As Center City booms, old Kitchener buildings get overbuild treatment

The proof lies in the cranes: Construction in Center City continues to boom, and very little building space lies far between the many new towers piercing the sky.

But not all high-rise projects currently under construction start from scratch. In a number of developments, existing structures are used and superstructures are placed on top. Essentially, buildings are built on top of buildings.

There is, for example, the 2400 Market on the Schuylkill River, which connects another four glassy floors to the old Marketplace Design Center for the new Aramark headquarters. Another superstructure is under construction in Rittenhouse, perched on a historic brownstone designed by Frank Furness at 2108 Walnut. And on Logan Square, Kitchener Community College is building a 10-story apartment tower on top of an old parking garage.

There’s even a minor superstructure movement under Kitchener’s classic row houses, with owners pinning the third floors of their squat two-story homes.

“We have a variety of buildings in Kitchener that were built in the 1920s, and many of them have significant capacity to add additional floors,” says Janis Vacca, civil engineer and partner at Harman Group, who works at least three superstructures works projects in Center City alone.

But why build higher than just build new?

Rendering by Cecil Baker + Partners

Rendering by Gensler / Varenhorst

Rendering by MY Architects

Above: A five-story superstructure is being erected on a brownstone designed by Frank Furness in Rittenhouse Square. Bottom left: Aramark’s new headquarters are located in a superstructure of the old Marketplace Design Center on the Schuylkill River. Bottom right: The first phase of the Hamilton comprises a 10-story building on top of an old parking garage.

Some of the advantages of superstructures are obvious and benefit multiple groups, from developers to conservationists. On the developer side, the monetary savings can’t be beat. That’s what attracted David Yeager of Radnor Property Group to the PCC project, which uses a parking garage on the 15th and on Hamilton, and builds 10 floors on top.

“The infrastructure was in place, so we saved costs because we didn’t have to carry out an additional demolition,” says Yeager. “In addition, we couldn’t take on any excavation costs. It was a very inexpensive way to use an existing facility to our ultimate advantage. “

Yeager estimates that the superstructure will mean that the prices for 279 rental apartments will be between 10 and 15 percent lower than for a typical apartment on the market.

There’s also the fact that superstructures allow many of Kitchener’s older and historic buildings to be saved from the wrecking ball. Take, for example, the 2018 Furness Brownstone Walnut, one of the architect’s oldest remaining works in town. The brownstone was structurally solid enough to allow Cecil Baker + Partners to design a five-story glass addition over it that is set back from the street. The designers also worked with the Historical Commission to preserve the carriage house behind the brownstone and include it in the condominium project.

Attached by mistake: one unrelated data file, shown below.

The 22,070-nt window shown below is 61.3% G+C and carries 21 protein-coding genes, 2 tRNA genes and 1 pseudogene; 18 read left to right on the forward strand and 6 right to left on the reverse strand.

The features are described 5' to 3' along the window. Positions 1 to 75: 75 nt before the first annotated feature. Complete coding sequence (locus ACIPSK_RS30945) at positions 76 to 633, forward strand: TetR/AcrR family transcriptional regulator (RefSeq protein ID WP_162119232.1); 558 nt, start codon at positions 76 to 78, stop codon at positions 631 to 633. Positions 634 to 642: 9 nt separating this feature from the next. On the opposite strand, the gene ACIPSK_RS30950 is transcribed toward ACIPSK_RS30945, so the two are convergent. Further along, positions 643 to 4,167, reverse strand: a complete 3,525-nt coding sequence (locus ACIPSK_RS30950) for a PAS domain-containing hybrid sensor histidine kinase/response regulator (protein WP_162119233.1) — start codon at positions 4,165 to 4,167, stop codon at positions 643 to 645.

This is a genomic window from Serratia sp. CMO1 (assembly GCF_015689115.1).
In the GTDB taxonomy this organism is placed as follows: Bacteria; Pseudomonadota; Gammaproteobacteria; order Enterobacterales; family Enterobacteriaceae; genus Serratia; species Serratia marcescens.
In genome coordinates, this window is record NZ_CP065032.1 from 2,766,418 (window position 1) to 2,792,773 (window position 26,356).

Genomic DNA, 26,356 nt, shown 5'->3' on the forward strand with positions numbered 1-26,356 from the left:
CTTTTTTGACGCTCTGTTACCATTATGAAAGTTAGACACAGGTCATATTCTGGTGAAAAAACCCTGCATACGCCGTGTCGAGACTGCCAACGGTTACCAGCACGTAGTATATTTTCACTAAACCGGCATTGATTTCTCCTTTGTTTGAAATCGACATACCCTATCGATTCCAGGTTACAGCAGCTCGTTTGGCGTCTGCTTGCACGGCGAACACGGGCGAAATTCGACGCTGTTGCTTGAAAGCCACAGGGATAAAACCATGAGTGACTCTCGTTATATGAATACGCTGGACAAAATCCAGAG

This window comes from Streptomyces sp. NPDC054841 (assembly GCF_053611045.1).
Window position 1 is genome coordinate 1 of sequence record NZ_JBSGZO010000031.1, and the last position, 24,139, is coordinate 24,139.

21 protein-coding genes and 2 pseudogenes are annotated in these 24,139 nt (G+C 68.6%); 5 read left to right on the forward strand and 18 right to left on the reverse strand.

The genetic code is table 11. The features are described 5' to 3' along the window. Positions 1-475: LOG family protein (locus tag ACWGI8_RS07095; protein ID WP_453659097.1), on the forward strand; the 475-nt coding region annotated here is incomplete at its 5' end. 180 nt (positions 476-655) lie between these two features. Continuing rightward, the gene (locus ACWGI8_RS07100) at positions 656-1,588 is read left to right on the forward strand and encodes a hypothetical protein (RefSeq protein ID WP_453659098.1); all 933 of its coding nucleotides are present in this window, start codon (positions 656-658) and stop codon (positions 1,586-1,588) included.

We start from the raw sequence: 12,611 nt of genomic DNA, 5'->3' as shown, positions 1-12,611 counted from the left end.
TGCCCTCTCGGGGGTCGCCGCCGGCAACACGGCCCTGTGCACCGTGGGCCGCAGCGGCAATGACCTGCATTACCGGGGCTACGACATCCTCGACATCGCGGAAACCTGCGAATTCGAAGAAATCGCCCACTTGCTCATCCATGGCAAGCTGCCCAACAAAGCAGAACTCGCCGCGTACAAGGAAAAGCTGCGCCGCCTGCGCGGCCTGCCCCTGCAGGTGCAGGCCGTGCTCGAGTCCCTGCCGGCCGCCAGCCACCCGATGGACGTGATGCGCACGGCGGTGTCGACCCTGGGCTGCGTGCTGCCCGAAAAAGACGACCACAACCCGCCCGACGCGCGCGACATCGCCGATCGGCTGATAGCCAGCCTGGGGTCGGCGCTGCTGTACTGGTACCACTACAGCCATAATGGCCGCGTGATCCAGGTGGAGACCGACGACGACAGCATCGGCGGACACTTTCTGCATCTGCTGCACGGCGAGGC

“This gives us as designers the opportunity to be more creative in a position and context,” says Eric Leighton, lead architect of the Furness project and partner at Cecil Baker + Partners. “The context determines the design. This really leads to solutions that you may not come up with with a building from scratch. “

This includes functions such as large terraces or balconies, which are not always accommodated in completely new constructions, says Leighton. “Historically, Kitchener is not a balcony city like other cities, but building structures allow for larger outdoor terraces as we approach the building’s setbacks.”

The Western Union building was originally built to accommodate more floors. It now includes an eight-story glass box over the four-story building and an adjacent twelve-story tower. Photo by Cecil Baker and photo by Halkin Mason Photography

Still, not every old building in Kitchener can handle height growth like this. Some may not be structurally sound while others were never meant to be converted into residential or office space, Vacca says. She explains: “Of 10 buildings that I look at, usually only one is qualified for a superstructure.”

And at least for the time being, major development projects are limited to the core of the city, where development is booming. Return on investment has a lot to do with it, according to Vacca, and means that overbuilding treatment in remote neighborhoods where there is more buildable empty land on which projects can be built from the ground up may not make financial sense or even be necessary.

But Leighton says we shouldn’t expect Kitchener’s neighborhoods to end up with a whole block of superstructures anytime soon, especially historic properties.

“I think the jury may not be sure how we’ll get the approvals for them just yet, and the Historical Commission will have a large part in it,” says Leighton. “It is definitely new territory.”

440 N. 15th Street, Kitchener, Pennsylvania 19130

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